top of page
12_2_11-1 figure 1.jpg

Kei Apple Plant Thorn Synovitis

Nyamohanga P, Oburu E

School of Medicine, University of Nairobi

Correspondence to: Dr. Ezekiel Oburu, P.O Box 2206-00100, Nairobi, Kenya. Email:


Plant thorn synovitis is well described but may be overlooked in the differential diagnosis of monoarticular inflammatory disease. It can present as a diagnostic difficulty because of its insidious onset after an apparently trivial injury, which may not be reported. Historically, thorn synovitis has been considered aseptic and treated with removal of the intra-articular foreign body and the affected synovial ring. We present a child with Kei apple thorn that had penetrated into the right knee joint and lodged in the medial compartment.

Keywords: Kei Apple, Plant Thorn, Foreign Body Synovitis.

Ann Afr Surg. 2015; 12(2): 111-2.


Isolated synovitis of a joint can prove to be a diagnostic dilemma and can pose a challenge even to the most experienced clinician. Early diagnosis may be difficult and it is often delayed (1). In sudden onset synovitis in a child without evidence of full blown septic arthritis, one should consider foreign body as a differential. It may result from a thorn causing foreign body reaction and subsequently relapsing arthritis (2).

Case Report

A.I was a 7 year old male who first presented to a teaching hospital in Nairobi Kenya as a referral from a private clinic complaining of pain and swelling of the right knee with inability to bear weight.

He had been seen repetitively, in private clinics for 5 months prior to being referred. He gave a history of fall in the playground at home but there was no mention of penetrating trauma into the knee. He developed a sudden onset of pain in the right knee which persisted and was associated with a limp. Two days later he was noted to have a swollen right knee with low grade fever. He was taken to the private clinic where he was treated with analgesics and some undisclosed antibiotics for an unknown duration of time. For the 5 months the swelling was on and off and the pain would become severe when he was off medication.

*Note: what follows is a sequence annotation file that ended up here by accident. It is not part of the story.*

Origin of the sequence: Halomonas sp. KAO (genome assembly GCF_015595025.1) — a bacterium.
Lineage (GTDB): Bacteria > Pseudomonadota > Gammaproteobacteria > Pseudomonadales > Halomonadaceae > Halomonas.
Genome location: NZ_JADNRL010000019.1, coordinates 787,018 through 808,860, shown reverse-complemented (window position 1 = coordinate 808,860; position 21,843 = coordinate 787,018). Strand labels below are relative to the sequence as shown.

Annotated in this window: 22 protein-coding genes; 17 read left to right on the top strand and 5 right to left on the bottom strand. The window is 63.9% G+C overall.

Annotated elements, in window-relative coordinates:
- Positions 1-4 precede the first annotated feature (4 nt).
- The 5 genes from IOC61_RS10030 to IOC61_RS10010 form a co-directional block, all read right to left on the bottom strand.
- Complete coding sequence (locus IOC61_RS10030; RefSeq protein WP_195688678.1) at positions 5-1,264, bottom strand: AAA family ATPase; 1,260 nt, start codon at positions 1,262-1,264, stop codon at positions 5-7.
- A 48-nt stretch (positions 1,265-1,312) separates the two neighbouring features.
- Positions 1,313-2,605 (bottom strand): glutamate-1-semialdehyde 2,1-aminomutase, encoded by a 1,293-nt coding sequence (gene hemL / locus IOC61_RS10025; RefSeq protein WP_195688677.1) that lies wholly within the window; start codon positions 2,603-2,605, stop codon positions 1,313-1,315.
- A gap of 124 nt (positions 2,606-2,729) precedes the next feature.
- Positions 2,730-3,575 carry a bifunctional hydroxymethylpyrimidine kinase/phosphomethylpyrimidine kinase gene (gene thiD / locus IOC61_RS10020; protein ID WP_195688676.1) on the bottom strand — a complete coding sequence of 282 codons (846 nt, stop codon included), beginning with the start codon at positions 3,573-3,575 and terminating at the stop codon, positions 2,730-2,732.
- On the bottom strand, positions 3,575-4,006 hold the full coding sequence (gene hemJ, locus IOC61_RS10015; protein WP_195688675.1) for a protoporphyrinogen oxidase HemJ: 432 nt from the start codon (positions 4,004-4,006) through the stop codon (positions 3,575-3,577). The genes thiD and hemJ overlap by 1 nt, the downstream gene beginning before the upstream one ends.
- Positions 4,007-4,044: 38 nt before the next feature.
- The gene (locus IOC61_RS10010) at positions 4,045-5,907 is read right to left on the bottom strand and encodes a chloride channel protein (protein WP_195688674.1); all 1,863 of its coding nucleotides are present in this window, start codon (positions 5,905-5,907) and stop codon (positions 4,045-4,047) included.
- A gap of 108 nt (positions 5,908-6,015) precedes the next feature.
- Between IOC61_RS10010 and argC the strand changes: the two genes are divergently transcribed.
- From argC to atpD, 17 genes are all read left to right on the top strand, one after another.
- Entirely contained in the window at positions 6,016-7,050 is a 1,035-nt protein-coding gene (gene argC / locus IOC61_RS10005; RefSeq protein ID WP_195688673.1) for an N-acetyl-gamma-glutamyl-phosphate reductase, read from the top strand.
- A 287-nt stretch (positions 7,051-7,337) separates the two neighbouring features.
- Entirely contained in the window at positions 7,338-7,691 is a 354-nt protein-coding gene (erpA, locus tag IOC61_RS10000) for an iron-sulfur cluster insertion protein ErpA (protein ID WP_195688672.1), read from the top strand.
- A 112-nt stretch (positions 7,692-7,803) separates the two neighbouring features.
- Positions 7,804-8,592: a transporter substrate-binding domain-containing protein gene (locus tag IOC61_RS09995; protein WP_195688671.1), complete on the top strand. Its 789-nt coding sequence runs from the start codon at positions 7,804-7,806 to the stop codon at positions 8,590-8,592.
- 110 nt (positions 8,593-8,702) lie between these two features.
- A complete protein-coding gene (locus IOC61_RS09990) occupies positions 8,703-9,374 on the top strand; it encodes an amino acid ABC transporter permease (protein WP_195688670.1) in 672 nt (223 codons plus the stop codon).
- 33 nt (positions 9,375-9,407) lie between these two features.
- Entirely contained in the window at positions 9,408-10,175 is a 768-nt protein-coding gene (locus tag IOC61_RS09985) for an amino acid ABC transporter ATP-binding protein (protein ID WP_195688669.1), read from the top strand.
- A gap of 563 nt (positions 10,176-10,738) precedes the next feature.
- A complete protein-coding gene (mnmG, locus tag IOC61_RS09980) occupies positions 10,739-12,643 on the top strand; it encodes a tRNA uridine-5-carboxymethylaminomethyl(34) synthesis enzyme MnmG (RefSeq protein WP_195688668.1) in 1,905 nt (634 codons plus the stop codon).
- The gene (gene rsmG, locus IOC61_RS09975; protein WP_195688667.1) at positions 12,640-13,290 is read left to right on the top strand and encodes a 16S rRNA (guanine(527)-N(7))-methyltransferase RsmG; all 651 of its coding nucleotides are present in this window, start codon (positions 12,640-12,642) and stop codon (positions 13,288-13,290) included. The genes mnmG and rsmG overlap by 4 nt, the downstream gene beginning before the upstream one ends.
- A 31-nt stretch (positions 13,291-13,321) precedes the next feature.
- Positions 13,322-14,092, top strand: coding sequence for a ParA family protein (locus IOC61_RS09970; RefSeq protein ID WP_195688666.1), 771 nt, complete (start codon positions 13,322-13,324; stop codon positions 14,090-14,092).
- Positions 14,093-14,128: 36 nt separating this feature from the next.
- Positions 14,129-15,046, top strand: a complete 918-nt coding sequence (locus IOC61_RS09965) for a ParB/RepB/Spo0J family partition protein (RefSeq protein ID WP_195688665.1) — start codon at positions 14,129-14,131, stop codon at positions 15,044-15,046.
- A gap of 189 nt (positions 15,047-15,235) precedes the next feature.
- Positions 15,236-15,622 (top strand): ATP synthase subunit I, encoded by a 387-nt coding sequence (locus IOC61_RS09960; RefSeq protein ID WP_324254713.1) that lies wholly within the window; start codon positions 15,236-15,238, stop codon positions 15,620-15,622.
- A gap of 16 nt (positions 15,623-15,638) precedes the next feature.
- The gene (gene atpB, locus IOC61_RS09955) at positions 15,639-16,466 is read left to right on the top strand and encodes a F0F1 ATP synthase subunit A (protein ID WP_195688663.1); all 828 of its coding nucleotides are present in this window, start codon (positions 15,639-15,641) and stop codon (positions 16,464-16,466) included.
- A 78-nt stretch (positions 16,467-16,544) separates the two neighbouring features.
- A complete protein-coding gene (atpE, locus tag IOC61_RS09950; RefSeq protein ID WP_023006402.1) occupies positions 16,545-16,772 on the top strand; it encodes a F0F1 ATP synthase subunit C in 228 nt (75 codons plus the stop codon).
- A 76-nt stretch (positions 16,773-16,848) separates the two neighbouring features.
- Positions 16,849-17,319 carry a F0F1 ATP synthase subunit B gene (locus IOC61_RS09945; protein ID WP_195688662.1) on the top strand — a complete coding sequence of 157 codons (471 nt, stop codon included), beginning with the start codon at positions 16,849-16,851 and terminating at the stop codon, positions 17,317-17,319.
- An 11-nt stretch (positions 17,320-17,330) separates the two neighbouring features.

When seen at the hospital he was noted to be afebrile with temperature of 37.4oC, swollen right knee, no visible scars and a mild effusion in the right knee. Most of the swelling was clinically synovitic. The range of movement was limited both extension and flexion at about 5 to 100 degrees, with pain on extremes of motion. The knee was quite tender. Investigations done included a hemogram which revealed WBC=7.17*109, Hb of 11.7 g/dl with a raised ESR of 30 mm/hr. Plain radiograph and Magnetic Resonance Imaging were all reported to be normal.

A decision to perform a synovial biopsy was made. Arthroscopic intervention was unsuccessful and the surgeons resorted to a mini open procedure via a medial incision. As soon as the joint was exposed, about 8 mls of pus and purulent yellowish synovial fluid material was evacuated. We noted 2 visible pieces of broken thorn within the joint space (Figure 1). The pieces were retrieved and upon examination found to be thorns of Kei apple plant .The child was allowed home on the 3rd post operative day on antibiotics for 6 weeks. He has been reviewed 2 weeks post operatively with better range of motion and reduced swelling.

Click to view figure 1



Thorn synovitis represents a spectrum of syndrome. The common link is inflammatory arthritis with a certain percentage of cases being infected (3,4). In our reported case, a fall in the play ground outdoor with bent knees was probable mechanisms that resulted in the thorn penetrating the knee and the puncture wound was never noticed. Although X-rays were taken in this case, the negative films could not be relied upon because thorns are not radio-opaque. An MRI done also was normal.